by Dacia Clay
Ever wonder what’s happening in our brains when we make or hear music? Composers and researchers from the University of Washington teamed up with the JACK Quartet to find out.
Over the course of a three-year residency at UW, the team studied the integration of brain and body signals in artistic performance. They outfitted the JACK Quartet with portable brain helmets and muscle sensors that detected brain activity while listening to, seeing, and performing music. Then, they harnessed these neuroscientific discoveries to create new art.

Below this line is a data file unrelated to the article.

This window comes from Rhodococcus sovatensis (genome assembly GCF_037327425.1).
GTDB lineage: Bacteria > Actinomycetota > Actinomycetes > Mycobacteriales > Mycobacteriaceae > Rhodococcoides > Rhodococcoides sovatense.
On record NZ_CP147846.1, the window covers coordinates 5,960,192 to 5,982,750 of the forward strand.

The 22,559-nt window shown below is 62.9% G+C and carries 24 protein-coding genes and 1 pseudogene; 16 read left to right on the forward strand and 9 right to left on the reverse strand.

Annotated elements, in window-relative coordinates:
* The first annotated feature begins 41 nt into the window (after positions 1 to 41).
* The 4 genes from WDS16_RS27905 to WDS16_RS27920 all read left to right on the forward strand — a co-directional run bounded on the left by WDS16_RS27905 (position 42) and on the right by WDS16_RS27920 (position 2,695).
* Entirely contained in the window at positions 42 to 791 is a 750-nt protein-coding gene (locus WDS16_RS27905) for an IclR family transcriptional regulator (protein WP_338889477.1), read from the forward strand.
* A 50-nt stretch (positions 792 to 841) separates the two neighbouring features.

The culmination of this extended residency is a concert this Saturday night titled Human Subjects. Featuring original music by Richard Karpen and Juan Pampin (from the UW DXARTS Faculty), the concert combines the JACK Quartet’s sonified brain waves and neural sensors with music played live on their actual string instruments.
In this interview, we talk with violinist Christopher Otto and violist John Pickford Richards about new music, neuroscience, and what it’s like to be a human subject.
The JACK Quartet performs Human Subjects this Saturday, May 18 at 7:30pm at Meany Hall. For tickets and more information, click here.